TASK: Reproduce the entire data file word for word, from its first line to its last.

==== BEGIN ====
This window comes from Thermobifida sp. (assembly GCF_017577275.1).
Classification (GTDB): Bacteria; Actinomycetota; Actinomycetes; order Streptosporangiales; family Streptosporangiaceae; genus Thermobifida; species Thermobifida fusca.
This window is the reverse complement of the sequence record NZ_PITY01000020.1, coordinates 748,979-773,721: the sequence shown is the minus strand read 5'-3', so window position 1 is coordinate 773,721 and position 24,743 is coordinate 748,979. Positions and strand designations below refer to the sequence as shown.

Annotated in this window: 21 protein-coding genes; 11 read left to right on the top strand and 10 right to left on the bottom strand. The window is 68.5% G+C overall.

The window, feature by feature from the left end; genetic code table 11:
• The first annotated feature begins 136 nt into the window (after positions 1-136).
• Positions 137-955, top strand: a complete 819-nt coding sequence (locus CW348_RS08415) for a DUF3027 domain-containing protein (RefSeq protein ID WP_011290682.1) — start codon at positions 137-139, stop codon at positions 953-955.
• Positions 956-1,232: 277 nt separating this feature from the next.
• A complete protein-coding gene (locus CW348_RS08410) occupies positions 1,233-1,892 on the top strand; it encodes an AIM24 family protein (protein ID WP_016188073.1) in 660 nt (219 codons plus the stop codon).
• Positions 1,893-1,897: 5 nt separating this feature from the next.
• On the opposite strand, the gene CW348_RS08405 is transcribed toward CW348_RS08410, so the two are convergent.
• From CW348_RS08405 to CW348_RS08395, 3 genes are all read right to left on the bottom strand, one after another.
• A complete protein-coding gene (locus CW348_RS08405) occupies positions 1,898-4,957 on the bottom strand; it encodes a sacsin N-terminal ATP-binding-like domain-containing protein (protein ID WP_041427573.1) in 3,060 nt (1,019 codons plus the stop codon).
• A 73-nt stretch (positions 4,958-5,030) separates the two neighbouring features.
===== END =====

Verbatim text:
This window comes from Thermobifida sp. (assembly GCF_017577275.1).
Classification (GTDB): Bacteria; Actinomycetota; Actinomycetes; order Streptosporangiales; family Streptosporangiaceae; genus Thermobifida; species Thermobifida fusca.
This window is the reverse complement of the sequence record NZ_PITY01000020.1, coordinates 748,979-773,721: the sequence shown is the minus strand read 5'-3', so window position 1 is coordinate 773,721 and position 24,743 is coordinate 748,979. Positions and strand designations below refer to the sequence as shown.

Annotated in this window: 21 protein-coding genes; 11 read left to right on the top strand and 10 right to left on the bottom strand. The window is 68.5% G+C overall.

The window, feature by feature from the left end; genetic code table 11:
• The first annotated feature begins 136 nt into the window (after positions 1-136).
• Positions 137-955, top strand: a complete 819-nt coding sequence (locus CW348_RS08415) for a DUF3027 domain-containing protein (RefSeq protein ID WP_011290682.1) — start codon at positions 137-139, stop codon at positions 953-955.
• Positions 956-1,232: 277 nt separating this feature from the next.
• A complete protein-coding gene (locus CW348_RS08410) occupies positions 1,233-1,892 on the top strand; it encodes an AIM24 family protein (protein ID WP_016188073.1) in 660 nt (219 codons plus the stop codon).
• Positions 1,893-1,897: 5 nt separating this feature from the next.
• On the opposite strand, the gene CW348_RS08405 is transcribed toward CW348_RS08410, so the two are convergent.
• From CW348_RS08405 to CW348_RS08395, 3 genes are all read right to left on the bottom strand, one after another.
• A complete protein-coding gene (locus CW348_RS08405) occupies positions 1,898-4,957 on the bottom strand; it encodes a sacsin N-terminal ATP-binding-like domain-containing protein (protein ID WP_041427573.1) in 3,060 nt (1,019 codons plus the stop codon).
• A 73-nt stretch (positions 4,958-5,030) separates the two neighbouring features.